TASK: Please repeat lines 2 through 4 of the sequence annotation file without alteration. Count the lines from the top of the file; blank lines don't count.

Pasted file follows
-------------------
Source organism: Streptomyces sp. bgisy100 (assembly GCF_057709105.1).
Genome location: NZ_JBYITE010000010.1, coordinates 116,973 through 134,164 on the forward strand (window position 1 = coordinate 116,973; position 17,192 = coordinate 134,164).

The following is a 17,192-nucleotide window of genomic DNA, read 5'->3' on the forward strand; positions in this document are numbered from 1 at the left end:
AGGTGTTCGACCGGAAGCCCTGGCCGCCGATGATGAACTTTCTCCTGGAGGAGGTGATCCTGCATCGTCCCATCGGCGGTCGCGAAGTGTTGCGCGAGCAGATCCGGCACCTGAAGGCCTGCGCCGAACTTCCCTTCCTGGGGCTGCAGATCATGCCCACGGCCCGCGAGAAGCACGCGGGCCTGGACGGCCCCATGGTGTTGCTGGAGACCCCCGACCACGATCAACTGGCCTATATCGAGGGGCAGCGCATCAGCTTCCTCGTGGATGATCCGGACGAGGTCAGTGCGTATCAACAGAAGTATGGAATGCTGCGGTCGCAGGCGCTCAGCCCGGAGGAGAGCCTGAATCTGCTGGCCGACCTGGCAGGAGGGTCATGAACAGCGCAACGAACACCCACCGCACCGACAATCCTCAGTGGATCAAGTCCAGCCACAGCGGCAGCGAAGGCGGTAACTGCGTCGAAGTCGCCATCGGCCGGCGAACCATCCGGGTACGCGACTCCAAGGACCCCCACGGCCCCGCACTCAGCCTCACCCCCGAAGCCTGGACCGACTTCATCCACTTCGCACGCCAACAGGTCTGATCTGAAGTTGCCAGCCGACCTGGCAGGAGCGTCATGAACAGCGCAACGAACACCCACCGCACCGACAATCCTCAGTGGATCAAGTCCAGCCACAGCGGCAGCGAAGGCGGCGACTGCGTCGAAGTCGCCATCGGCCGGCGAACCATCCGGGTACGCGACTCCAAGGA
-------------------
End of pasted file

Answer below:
Genome location: NZ_JBYITE010000010.1, coordinates 116,973 through 134,164 on the forward strand (window position 1 = coordinate 116,973; position 17,192 = coordinate 134,164).

The following is a 17,192-nucleotide window of genomic DNA, read 5'->3' on the forward strand; positions in this document are numbered from 1 at the left end:
AGGTGTTCGACCGGAAGCCCTGGCCGCCGATGATGAACTTTCTCCTGGAGGAGGTGATCCTGCATCGTCCCATCGGCGGTCGCGAAGTGTTGCGCGAGCAGATCCGGCACCTGAAGGCCTGCGCCGAACTTCCCTTCCTGGGGCTGCAGATCATGCCCACGGCCCGCGAGAAGCACGCGGGCCTGGACGGCCCCATGGTGTTGCTGGAGACCCCCGACCACGATCAACTGGCCTATATCGAGGGGCAGCGCATCAGCTTCCTCGTGGATGATCCGGACGAGGTCAGTGCGTATCAACAGAAGTATGGAATGCTGCGGTCGCAGGCGCTCAGCCCGGAGGAGAGCCTGAATCTGCTGGCCGACCTGGCAGGAGGGTCATGAACAGCGCAACGAACACCCACCGCACCGACAATCCTCAGTGGATCAAGTCCAGCCACAGCGGCAGCGAAGGCGGTAACTGCGTCGAAGTCGCCATCGGCCGGCGAACCATCCGGGTACGCGACTCCAAGGACCCCCACGGCCCCGCACTCAGCCTCACCCCCGAAGCCTGGACCGACTTCATCCACTTCGCACGCCAACAGGTCTGATCTGAAGTTGCCAGCCGACCTGGCAGGAGCGTCATGAACAGCGCAACGAACACCCACCGCACCGACAATCCTCAGTGGATCAAGTCCAGCCACAGCGGCAGCGAAGGCGGCGACTGCGTCGAAGTCGCCATCGGCCGGCGAACCATCCGGGTACGCGACTCCAAGGA